Like so many girls and women, I have experienced this kind of thing many times in my life. I was told that I could not play the saxophone in the school orchestra because girls don't play saxes. I was told that young women don't travel to India on their own because it simply isn't done. I was told that, because I was female, I could not ride a motorcycle. Some of these battles I won; I did go in India and I did ride a motorcycle. Some of them I lost; I never got to play the sax.
This month is Women's History Month in the U.S, and in honor of this event I have chosen to focus on Strong Girls, Strong Women in the new issue of TTLG, which I published this morning. Every week this month I will be posting at least one review of a book that celebrates girls and women who have chosen to pursue their dreams, even when people have tried to prevent them from doing so. They have turned away from the people who have said NO! They have held their heads high and kept on trying in spite of the barriers that have been placed in front of them.
On this first day of March I bring you a wonderful picture book that is empowering and thought-provoking. Many of us have a little voice inside us that tells us that we can't do this, or that we can't do that. For many girls this voice is reinforced by the loud voices of people in society who say the same thing. In this book a little girl fights against her little voice, choosing to say "I can" when it says "You cannot."
For ages 5 to 7
Scholastic, 2018, 978-1-338-16690-3
One day Zoe stretches her arms out wide and she thinks that she can be “anything I want to be.” She can even be a bird that flies “way up high.” Then that little negative voice of doubt pipes up and asks, “What if you fall?”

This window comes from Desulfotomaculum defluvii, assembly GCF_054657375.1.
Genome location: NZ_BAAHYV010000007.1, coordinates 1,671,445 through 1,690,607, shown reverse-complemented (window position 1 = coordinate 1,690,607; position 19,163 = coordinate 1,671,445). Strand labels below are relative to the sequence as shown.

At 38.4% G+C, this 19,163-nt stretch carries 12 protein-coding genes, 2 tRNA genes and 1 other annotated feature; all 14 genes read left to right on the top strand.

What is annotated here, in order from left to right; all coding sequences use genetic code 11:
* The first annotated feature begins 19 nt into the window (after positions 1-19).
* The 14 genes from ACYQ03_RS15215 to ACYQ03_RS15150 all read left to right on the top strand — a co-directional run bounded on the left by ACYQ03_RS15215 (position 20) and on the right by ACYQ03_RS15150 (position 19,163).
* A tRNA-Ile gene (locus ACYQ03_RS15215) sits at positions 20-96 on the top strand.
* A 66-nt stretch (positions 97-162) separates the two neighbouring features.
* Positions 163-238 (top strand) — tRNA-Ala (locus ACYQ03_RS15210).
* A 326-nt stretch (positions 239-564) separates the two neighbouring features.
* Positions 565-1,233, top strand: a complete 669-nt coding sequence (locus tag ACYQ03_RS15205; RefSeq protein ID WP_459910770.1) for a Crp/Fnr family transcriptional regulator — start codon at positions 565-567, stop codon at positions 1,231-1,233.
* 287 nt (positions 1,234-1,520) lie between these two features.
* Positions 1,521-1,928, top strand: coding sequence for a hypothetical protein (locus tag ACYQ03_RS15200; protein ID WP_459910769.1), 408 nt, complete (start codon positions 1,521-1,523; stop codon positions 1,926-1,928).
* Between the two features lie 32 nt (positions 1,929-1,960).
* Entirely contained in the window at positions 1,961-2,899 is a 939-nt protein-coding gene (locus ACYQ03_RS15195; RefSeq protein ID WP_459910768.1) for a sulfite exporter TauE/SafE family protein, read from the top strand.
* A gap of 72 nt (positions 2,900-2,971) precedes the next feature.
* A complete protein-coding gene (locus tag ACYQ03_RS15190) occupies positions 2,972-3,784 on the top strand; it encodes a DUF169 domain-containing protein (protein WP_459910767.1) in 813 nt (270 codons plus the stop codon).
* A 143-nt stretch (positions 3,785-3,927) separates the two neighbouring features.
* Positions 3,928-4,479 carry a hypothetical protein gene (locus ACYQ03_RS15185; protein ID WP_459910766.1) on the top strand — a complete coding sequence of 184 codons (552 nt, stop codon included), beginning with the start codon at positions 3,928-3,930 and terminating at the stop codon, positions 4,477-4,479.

Zoe does not let the annoying little voice take way her dreams. She responds by saying that she won’t fall because she will have wings, and if her wings get tired she will travel to a planet far away in a rocket ship. There she will have tea with the aliens that she meets on the planet before she heads for home. The little voice speaks up again and asks Zoe what “if you can’t get home?”
Zoe knows better than to listen to the voice, the voice that wants to discourage her from doing things that are adventurous and interesting. In fact, she ignores the voice completely and announces that she could become an archeologist who travels around the world seeking out dinosaur bones and buries treasure.
The voice tries to tell Zoe that she is “too little” to embark on such travels, but she refuses to accept this. “I’m bigger than you,” she tells the voice, and then goes on to talk about how she might become a scientist who discovers things or an inventor.
Again and again the voice tries to crush Zoe’s dreams, and again and again the little girl finds an answer that affirms that she is strong and “smart,” brave and talented.
This wonderful book shows children that they are not the only ones to have a voice of doubt whispering in their ear. In fact, we all have a version of that voice that tries to convince us that we can’t be anything we want to be. Children will appreciate the many ways that Zoe responds to her voice, and how she never loses hope in herself and her future. They will see that with knowledge, learning, skills, and courage they too can “be anything” that they want to be.